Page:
Republicans have not won a state election in Virginia since 2009. This reflects the changing demographics of the state as well as the party’s tendency in recent years to nominate candidates who encourage divisive social issues rather than appealing to suburban voters about priorities at the kitchen table.
The knocking Mr. Northam gave his Republican rival in 2017 was both a rejection of Mr. Trump and a catalyst to push Virginia, a once purple state, further out of Republican orbit. Mr Trump lost Virginia 10 percentage points in November.
Still, Republicans believe they have a better chance of winning nationwide this year than ever in the last decade after the Democrats, who took full control of Richmond in 2020, passed a comprehensive liberal gun restriction bill and the minimum wage and had raised other problems.
Mr. Youngkin, 54, grew up in Virginia Beach and has lived in Northern Virginia for 25 years. Not only did he defeat Snyder, a tech entrepreneur, but he also overtook state senator Amanda Chase, who was censored in a non-partisan vote in the state general assembly for calling the rioters “patriots” in the Capitol on January 6.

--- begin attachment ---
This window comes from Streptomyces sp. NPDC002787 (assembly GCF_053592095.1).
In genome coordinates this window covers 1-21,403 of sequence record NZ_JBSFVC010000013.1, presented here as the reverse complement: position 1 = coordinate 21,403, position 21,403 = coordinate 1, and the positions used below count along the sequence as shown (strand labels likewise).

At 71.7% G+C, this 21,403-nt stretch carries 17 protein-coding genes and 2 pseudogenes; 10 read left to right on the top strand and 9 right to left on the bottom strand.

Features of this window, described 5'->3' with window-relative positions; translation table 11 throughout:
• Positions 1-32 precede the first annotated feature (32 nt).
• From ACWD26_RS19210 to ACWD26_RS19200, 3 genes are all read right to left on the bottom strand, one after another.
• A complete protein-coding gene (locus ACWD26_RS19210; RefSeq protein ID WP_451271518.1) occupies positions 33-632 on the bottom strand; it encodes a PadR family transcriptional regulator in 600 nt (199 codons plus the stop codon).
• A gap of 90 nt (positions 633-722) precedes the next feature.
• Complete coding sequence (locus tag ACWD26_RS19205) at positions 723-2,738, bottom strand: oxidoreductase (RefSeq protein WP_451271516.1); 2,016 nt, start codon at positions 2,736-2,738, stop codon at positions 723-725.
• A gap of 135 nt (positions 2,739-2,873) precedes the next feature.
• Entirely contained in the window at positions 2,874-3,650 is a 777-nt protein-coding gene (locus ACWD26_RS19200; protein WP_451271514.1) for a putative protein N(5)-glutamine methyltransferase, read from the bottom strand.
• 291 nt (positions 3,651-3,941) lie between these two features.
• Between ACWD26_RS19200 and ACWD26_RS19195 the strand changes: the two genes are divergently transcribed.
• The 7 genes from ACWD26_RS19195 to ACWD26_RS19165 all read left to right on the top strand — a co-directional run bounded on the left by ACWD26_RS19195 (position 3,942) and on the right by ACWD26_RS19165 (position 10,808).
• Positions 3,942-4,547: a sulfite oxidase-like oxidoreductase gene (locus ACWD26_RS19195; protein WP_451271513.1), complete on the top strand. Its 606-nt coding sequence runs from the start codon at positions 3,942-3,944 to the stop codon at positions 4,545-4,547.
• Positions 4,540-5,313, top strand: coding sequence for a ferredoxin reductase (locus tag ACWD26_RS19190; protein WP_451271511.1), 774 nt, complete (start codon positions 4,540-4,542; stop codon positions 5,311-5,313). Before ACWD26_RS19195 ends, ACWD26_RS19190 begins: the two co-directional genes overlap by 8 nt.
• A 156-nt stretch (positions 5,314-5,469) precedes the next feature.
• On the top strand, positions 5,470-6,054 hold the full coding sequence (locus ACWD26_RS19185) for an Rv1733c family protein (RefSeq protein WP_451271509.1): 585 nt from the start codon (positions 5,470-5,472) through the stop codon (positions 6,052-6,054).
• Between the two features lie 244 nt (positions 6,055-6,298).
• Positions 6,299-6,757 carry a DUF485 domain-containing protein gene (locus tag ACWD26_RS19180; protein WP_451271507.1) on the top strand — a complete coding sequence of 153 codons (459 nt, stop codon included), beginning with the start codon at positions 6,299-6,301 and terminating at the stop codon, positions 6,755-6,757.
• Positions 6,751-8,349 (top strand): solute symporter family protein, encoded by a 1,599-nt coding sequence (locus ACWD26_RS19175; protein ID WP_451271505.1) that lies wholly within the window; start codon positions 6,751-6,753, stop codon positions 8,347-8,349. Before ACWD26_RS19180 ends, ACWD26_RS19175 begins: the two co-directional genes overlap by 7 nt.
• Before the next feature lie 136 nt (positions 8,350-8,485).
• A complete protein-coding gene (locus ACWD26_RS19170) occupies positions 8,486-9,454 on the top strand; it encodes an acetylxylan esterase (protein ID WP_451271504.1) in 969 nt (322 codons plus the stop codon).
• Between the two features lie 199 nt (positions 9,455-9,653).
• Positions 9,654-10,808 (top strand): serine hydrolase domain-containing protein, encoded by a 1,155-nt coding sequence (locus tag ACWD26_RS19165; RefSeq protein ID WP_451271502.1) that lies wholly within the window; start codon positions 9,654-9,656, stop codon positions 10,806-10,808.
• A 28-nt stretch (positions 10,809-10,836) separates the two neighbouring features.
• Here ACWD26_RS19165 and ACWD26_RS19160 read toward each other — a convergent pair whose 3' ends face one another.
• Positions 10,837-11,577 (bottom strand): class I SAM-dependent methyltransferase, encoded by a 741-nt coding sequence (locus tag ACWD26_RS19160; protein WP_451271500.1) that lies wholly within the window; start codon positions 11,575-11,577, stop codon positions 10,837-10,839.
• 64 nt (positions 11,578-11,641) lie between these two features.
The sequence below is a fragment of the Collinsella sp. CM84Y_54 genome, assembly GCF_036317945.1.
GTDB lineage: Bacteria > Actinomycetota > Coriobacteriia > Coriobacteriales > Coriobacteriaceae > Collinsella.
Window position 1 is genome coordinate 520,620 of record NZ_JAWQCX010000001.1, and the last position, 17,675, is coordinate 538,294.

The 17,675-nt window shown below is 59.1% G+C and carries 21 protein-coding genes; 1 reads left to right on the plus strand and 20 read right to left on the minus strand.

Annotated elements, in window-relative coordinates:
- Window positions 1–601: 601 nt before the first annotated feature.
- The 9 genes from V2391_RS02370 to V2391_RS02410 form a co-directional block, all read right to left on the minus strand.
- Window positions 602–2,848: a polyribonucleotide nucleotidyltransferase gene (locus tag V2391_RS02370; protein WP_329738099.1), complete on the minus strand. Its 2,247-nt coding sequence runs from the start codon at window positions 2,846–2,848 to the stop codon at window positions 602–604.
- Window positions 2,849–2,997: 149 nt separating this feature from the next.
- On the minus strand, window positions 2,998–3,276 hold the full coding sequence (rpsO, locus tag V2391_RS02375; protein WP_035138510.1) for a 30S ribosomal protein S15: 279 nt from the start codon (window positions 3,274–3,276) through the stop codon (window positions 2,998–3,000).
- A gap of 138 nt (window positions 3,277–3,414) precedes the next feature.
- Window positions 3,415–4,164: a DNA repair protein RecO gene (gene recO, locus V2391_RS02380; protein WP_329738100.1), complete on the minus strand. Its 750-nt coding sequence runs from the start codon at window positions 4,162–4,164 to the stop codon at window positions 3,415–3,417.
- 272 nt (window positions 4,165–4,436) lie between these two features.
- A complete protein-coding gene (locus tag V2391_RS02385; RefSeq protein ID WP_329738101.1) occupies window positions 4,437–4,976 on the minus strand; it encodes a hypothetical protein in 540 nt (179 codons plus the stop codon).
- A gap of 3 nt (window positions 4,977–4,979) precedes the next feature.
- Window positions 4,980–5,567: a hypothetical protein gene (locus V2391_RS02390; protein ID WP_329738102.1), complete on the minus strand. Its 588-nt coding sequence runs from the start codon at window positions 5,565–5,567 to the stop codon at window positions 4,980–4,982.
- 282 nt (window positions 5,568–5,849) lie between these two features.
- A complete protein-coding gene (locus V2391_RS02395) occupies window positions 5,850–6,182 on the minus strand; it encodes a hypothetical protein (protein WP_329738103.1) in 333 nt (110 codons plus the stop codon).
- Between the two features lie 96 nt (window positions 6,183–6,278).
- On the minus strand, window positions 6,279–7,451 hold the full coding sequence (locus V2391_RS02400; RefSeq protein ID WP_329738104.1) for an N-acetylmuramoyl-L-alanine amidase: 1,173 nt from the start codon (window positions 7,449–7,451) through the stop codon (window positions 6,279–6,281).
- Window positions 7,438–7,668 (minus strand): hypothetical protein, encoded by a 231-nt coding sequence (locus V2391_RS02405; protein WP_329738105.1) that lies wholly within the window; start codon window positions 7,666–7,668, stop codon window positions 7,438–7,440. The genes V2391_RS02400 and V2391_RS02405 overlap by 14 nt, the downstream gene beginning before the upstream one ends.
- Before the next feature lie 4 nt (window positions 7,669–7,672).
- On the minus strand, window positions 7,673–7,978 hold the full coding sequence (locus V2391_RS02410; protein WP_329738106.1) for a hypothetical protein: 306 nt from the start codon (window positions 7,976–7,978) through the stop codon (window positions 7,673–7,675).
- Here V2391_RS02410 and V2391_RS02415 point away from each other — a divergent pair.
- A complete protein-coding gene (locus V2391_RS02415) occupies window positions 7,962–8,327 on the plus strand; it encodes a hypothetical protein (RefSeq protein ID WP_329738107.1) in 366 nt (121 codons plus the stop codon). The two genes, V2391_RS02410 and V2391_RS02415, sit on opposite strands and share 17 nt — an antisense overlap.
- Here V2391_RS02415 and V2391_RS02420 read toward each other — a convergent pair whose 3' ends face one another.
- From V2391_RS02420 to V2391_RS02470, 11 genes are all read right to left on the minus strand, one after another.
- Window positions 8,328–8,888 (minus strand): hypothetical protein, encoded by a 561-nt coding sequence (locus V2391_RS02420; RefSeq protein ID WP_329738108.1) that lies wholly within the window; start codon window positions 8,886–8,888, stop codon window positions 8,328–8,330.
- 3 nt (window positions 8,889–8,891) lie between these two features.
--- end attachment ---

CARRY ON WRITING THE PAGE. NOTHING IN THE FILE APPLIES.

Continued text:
Supporters of Ms. Chase accused Snyder partisans in the State party of refusing the “dismantled assembly” of a primary and technical Saturday in order to compromise their chances. Ms. Chase had said that if he became the nominee, she would run as an independent person. There is no indication that she intends to do so if Mr. Youngkin heads the party’s ticket, which also includes candidates for lieutenant governor and attorney general.
Many GOP insiders breathed a sigh of relief that Ms. Chase hadn’t won the governor’s nomination. They believed that given that Mr. Trump is deeply unpopular in Virginia, their candidacy for the general election would likely go up in flames.
Mr. Youngkin’s appeal to Republicans was at least twofold: it is a political blank slate with no record in the elected Democratic office of the attack. And his personal fortune – reportedly more than $ 200 million after he retired as co-managing director of the Carlyle Group – will allow him to financially compete against Mr. McAuliffe, a prolific fundraiser. According to the Virginia Access Project, Mr. McAuliffe raised $ 36 million for his 2013 election and over $ 9.9 million in the past two years. Mr. Youngkin has already spent $ 5.5 million of his own money since entering the race in late January.